How did winning this title boost your modeling career?

This opened various opportunities and allowed me to mentor and judge in other pageants, like Miss Ekurhuleni and Little Miss Soweto.

Tell me more about model training

During my reign as Miss Mamelodi Sundowns, it was an honour for me to spend time traveling in the townships of Tshwane and motivating students. Many girls approached me seeking advice and mentorship. My training involved catwalk or pageant walks and speech articulation. In 2019, The Model Academy asked me to train their catwalk course. I am currently training upcoming models about posing, model etiquette, and scams. I also do private training and have taken part in pageants like Face of Devotion Mzantsi 2018. Later this year, I will be traveling to the Limpopo Province in Matlelerekeng, to train the Miss Moutse contestants.

What is the Helping Hand initiative about?

Helping Hand is what I call my first self-driven initiative, founded in December of 2017. I collected non-perishable goods and hygienic goods using social media and collecting from my family and friends. Together we collected 25 food parcels and distributed them to car guards and street vendors. In 2018, we gave food parcels to 60 families based in Gauteng and Port Elizabeth. I was blessed, to be sponsored by PUMA South Africa for my ‘Kicks with Goals’ initiative last year. This was aimed at encouraging students of Masiqhakaze High School to continue kicking towards their goals in exchange for Puma sneakers and grocery parcels for their families. This year in August, I distributed 30 food parcels in Johannesburg as part of my ‘Winter Drive’ initiative.

Tell me about #2044

I think I answered this question in my dreams. However, for now, vision #2044, seeks to establish and create initiatives which address some of the social issues we have in South Africa. There is a lot that I am currently working on in this regard and it is beginning to materialise. In due course, the impact of my vision will be realised in Gauteng and the Eastern Cape. I plan to expand it nationally to ensure that we produce some sustainable solutions to beneficiaries in the foreseeable future.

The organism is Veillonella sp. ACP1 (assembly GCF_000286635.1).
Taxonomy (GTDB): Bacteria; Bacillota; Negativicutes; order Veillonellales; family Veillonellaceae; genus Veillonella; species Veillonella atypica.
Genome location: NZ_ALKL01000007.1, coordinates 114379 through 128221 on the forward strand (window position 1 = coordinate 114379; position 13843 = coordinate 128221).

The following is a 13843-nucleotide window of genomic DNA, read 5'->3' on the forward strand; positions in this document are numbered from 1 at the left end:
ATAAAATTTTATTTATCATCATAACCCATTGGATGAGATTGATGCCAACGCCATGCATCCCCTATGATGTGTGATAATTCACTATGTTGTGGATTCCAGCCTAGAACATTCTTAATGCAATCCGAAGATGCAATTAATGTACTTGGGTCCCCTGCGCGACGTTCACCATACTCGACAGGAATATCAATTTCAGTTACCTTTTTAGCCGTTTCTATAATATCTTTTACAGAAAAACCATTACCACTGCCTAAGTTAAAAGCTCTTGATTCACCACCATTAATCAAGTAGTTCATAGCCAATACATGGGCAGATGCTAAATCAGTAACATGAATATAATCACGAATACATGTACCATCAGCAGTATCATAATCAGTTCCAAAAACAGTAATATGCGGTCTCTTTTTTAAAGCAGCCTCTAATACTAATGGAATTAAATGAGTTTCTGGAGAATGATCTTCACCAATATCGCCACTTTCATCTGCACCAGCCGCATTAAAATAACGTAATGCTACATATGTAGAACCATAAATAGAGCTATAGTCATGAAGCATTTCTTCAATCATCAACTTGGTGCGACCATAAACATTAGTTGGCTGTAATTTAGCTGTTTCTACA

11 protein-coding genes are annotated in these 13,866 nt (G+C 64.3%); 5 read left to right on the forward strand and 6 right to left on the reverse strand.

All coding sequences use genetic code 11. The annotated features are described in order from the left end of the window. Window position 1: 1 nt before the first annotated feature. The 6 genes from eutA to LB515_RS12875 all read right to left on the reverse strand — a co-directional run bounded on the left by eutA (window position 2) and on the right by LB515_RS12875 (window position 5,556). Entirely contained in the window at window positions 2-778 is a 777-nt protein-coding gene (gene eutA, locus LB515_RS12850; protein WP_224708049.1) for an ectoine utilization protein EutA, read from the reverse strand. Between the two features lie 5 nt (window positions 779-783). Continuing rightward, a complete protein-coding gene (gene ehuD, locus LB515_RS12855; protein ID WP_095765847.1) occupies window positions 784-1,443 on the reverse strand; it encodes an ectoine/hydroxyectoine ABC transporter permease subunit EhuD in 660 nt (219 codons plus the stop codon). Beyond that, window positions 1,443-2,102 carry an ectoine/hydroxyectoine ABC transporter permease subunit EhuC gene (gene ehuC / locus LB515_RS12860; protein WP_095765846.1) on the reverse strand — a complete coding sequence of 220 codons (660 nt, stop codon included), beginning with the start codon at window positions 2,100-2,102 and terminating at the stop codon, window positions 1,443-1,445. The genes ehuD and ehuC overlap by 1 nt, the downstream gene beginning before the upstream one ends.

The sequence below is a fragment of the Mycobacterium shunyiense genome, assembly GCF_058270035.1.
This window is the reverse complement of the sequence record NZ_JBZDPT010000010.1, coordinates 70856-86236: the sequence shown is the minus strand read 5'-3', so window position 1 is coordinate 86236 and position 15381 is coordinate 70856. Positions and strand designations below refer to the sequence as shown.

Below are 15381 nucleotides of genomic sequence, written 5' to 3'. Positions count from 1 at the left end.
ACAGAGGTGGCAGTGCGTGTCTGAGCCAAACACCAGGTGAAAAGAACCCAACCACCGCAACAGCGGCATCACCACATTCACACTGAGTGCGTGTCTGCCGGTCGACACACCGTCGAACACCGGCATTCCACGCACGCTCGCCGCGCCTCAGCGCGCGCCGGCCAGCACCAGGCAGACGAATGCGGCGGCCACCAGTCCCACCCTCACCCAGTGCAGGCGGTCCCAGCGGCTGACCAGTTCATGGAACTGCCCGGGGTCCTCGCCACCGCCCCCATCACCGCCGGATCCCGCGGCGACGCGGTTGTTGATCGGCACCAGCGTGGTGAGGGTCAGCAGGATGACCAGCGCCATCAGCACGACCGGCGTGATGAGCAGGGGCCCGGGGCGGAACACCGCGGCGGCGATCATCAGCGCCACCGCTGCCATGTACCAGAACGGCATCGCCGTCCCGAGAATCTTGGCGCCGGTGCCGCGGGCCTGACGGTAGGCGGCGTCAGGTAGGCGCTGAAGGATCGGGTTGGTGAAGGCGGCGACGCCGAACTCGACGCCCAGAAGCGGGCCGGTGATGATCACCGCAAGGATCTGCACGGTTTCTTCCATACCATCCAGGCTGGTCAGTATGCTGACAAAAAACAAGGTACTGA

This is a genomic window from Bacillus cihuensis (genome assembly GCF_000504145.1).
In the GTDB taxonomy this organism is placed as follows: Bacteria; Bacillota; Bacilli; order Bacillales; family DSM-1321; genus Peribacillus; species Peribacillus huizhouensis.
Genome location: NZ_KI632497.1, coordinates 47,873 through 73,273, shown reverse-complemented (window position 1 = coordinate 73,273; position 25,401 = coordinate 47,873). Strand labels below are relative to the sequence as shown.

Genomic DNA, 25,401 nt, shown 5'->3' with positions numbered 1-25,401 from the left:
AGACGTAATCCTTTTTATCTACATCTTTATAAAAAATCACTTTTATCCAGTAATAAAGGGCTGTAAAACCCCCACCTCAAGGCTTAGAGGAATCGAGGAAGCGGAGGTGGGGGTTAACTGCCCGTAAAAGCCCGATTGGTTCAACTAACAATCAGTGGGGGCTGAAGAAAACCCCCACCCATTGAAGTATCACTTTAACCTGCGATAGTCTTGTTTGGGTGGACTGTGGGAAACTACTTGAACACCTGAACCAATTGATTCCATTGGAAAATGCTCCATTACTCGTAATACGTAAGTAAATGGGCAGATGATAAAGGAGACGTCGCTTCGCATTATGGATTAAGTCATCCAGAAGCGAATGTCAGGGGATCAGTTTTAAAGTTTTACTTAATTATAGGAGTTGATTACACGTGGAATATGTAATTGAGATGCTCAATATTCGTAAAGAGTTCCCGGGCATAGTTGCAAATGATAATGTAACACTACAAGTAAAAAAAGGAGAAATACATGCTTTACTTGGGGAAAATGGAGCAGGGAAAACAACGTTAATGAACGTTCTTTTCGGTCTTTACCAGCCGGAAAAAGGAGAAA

You have an athletic body – what do you attribute this to?

Fitness is something I’ve incorporated into my lifestyle for creative purposes. I think and plan better when I am at the gym. I am also blessed to be built like my late father; whose legs were very toned. In 2020 I hope when this question is asked, I can attribute it to healthy eating as well.

Tell me more about your ambitions of becoming a President in 2044. Is this a serious plan with a strategy in place?

I play life by the hand God serves me. I have academic goals, and I have a vision board. The #2044 project for me is to expand my knowledge, to discover opportunities and share with South Africa. #2044 for me is about being the difference I want to see in our nation. It is about breaking boundaries as a young black girl in South Africa and I hope that completing my B Com Law Degree will further develop my skills in pursuing this movement. When I was asked at school what I wanted to be, I said a South African President. In High School, I dreamt of my inauguration day and all I remembered from that dream were banners behind with 2044 written on them. My mother laughed and was fascinated when I told her about this dream. She then shared it with her colleague who counted that 2044 would actually be an election year. My mother and I believe that this was God’s hand validating my dreams.

Do you think you have what it takes to occupy the highest office in SA and why?                             

Every day, I take steps towards making South Africa a better place, and every day is a learning curve.

Where does your ambition, drive and passion stem from?

These stem from having a mother who validates my dreams by simply believing in me and holding me accountable to my words.

What message do you have for young girls who look up to you?

In a world that continues to be shaped by social media; do not allow this to change who you are. Strive towards being the best version of yourself. Love yourself and everything else in your life will flow from your heart. Remember that your current circumstances don’t define who you are. Your dreams are valid! Also, remember that Rome was not built in a day.